Indonesians finds home away from home at UC Berkeley
By Dewi Anggraeni
BERKELEY, California (JP): Mention University of California Berkeley to an Indonesian who grew up in the 1970s or even in the late 1960s, you will most likely be told of Professor Widjojo Nitisastro's think tank, also known as the "Berkeley Mafia".
The Berkeley Mafia was the first batch of technocrats whose collective expertise was utilized by the New Order government to revamp Indonesia's dire economic situation at the time.
While the New Order government itself may have outlasted its usefulness in Indonesia, the core of the Berkeley Mafia, such as Professors Ali Wardhana, Emil Salim and Subroto, still hold considerable standing among economic experts.
Curiously, if we then associate UC Berkeley with free market economy or hard-nosed economic rationalism in its Southeast Asian Studies Program, the current courses offered do not reinforce that supposition. Instead, listed are culturally oriented courses such as Orality and Literacy in Insular Southeast Asia; the Poetry of Indonesia and Malaysia in Translation; Articulations of the Female in Indonesia, and specifically in the Malay/Indonesian field, language courses. Offered as well are seminars and readings in Malay letters and oral traditions, and in modern and traditional Indonesian and Malay Literature.
Has the university changed direction? The short answer is No. Along with other universities in the Western world, UC Berkeley is still in the forefront of social, political, technological as well as cultural and literary research and studies. What the Berkeley Mafia has revealed is only one facet. While compared to Vietnam, Thailand and the Philippines, Indonesia does not loom high in the Southeast Asian Studies Program, it is the quality that counts. An Indonesia component may be present in various courses, from Economic Development, Political Science, International Economics, Law, Geography, History, to Civil and Environmental Engineering. In fact, Dr. Eric Crystal, now heading Southeast Asian Studies, is a self-confessed Indonesianist.
The Southeast Asian Studies Program at UC Berkeley was inaugurated in 1954 to meet a national need and the extensive interest in the region. Eric Crystal also pointed out that during World War II, UC Berkeley became a language training center, assisting the increasing role of the U.S. in the war. Apart from Indonesian and Malay, the other languages taught were Thai, Vietnamese and Malayo-Polynesian linguistics. And after the big war, the U.S. gradually became a haven for many Southeast Asians. California seems to have been their favorite destination for a second home. It is now the home of, for instance, 75,000 Hmongs, 25,000 Miens, 100,000 Cambodians and 100,000 ethnic Laos.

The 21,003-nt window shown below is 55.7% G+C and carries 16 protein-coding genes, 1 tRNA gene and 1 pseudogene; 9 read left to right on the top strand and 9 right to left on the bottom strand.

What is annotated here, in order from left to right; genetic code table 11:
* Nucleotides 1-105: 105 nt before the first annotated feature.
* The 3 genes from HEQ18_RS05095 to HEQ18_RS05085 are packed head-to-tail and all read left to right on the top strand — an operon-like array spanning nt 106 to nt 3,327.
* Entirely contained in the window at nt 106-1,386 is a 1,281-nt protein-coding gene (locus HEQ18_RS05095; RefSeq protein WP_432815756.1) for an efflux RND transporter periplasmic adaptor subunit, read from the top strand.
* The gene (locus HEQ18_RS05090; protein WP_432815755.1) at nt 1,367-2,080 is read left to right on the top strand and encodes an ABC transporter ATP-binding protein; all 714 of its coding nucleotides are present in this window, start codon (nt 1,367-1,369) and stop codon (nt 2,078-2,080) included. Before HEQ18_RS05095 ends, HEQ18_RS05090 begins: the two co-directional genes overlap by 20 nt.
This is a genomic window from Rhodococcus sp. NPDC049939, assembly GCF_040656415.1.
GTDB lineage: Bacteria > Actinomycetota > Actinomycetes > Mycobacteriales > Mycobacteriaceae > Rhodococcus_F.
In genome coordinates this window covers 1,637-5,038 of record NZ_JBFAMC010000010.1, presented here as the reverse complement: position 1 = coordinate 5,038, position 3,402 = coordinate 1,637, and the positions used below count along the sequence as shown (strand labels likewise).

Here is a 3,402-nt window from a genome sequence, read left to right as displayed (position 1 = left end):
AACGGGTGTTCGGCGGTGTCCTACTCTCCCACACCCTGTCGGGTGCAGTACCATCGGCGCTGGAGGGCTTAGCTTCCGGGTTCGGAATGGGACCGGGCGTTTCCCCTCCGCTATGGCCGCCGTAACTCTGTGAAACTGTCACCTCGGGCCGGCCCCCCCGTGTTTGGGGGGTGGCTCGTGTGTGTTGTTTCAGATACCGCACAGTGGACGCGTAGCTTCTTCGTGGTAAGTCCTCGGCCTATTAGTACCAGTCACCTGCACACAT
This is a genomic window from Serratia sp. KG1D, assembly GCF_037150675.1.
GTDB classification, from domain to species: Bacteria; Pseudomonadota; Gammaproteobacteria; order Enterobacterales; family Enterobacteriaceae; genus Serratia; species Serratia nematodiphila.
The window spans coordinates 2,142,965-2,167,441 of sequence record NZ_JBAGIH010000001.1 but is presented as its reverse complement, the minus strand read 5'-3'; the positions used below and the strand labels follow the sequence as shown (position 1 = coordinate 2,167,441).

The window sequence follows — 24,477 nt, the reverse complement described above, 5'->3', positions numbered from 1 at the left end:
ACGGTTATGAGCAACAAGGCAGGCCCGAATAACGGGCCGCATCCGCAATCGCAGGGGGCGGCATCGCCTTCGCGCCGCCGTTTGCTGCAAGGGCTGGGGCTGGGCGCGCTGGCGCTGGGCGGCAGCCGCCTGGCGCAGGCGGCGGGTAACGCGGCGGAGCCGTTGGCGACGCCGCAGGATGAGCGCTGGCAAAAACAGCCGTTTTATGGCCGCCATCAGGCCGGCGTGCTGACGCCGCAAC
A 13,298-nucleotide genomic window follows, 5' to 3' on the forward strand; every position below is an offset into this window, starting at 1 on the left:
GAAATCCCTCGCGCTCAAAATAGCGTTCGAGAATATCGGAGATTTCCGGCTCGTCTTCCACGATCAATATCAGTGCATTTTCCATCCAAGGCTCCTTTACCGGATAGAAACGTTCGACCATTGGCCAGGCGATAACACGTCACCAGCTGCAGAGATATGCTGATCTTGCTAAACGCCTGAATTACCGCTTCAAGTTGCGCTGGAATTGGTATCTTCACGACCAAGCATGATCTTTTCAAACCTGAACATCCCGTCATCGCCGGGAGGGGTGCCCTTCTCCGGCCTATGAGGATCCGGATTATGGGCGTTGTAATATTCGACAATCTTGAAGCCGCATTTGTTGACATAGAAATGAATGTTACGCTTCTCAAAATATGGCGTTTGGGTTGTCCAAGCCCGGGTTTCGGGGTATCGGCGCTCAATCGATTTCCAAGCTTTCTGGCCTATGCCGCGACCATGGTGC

North Asia is still the biggest contributor to California's ethnic Asian population. It is understandable, since the Chinese had been there since the gold rush era of the 1850s. The Japanese came shortly after the war. By the 1990s, there were 300,000 Chinese and over 100,000 Japanese living in California.
It is not clear what came first. The more recent growth of California's Asian population may have stemmed from UC Berkeley's pioneering language training center. However, UC Berkeley's strength in Asian and Southeast Asian Studies may well owe its drive from California's ethnic Asian population. The state especially has a fair representation of Asians, 11 percent out of the total 33 million. San Francisco, across the bay from Berkeley, has the biggest Chinatown outside China.
Interestingly, student population at UC Berkeley is dominated by Asian-Americans, 38 percent. Caucasian-Americans, while being the majority 52 percent in the state, only represent 35 percent of the university's student population. This has caused some resentment on the part of the Caucasian-Americans.
"In other states, the tension is usually between the whites and the blacks, but in California, it is very much between the whites and the Asians," explained Eric Crystal.
In 1960 the Center for Southeast Asian Studies was established to develop research, teaching and training facilities on the region. It has since become a very busy and active department, sponsoring annual Southeast Asian studies conferences, lectures and workshops during academic year and providing numerous opportunities to visiting faculty and scholars from Southeast Asia and other parts of the world to work with Berkeley faculty. Thus, interdisciplinary research and interaction in the region of Southeast Asian studies are promoted.
The university's Southeast Asia library collections are known to be one of the finest collections in the U.S., along with Yale and Cornell universities library collections. Its strength lies especially in social sciences and humanities, available in Western as well as the countries' own languages, covering both prewar and postwar periods of Southeast Asia. There is, for instance, a wide range of Dutch colonial literature on Indonesia, including all the major newspapers and other publications. In fact, according to Professor Ling-chi Wang, chair of the Ethnic Studies Program, the library's Indonesia component is one of the most comprehensive Southeast Asia collections in the U.S.
The Berkeley township grows around the university. It even gives the impression of being an extension of UC Berkeley. The streets, the shops, the book rooms, are full of young people who, from their mannerisms and their clothes, could only be students. Even the older people around are unmistakably academics or academic support staff. The whole town oozes of learning and academia.
In the thick of this atmosphere, even though you are continents away from Indonesia, it does not seem strange speaking the language here.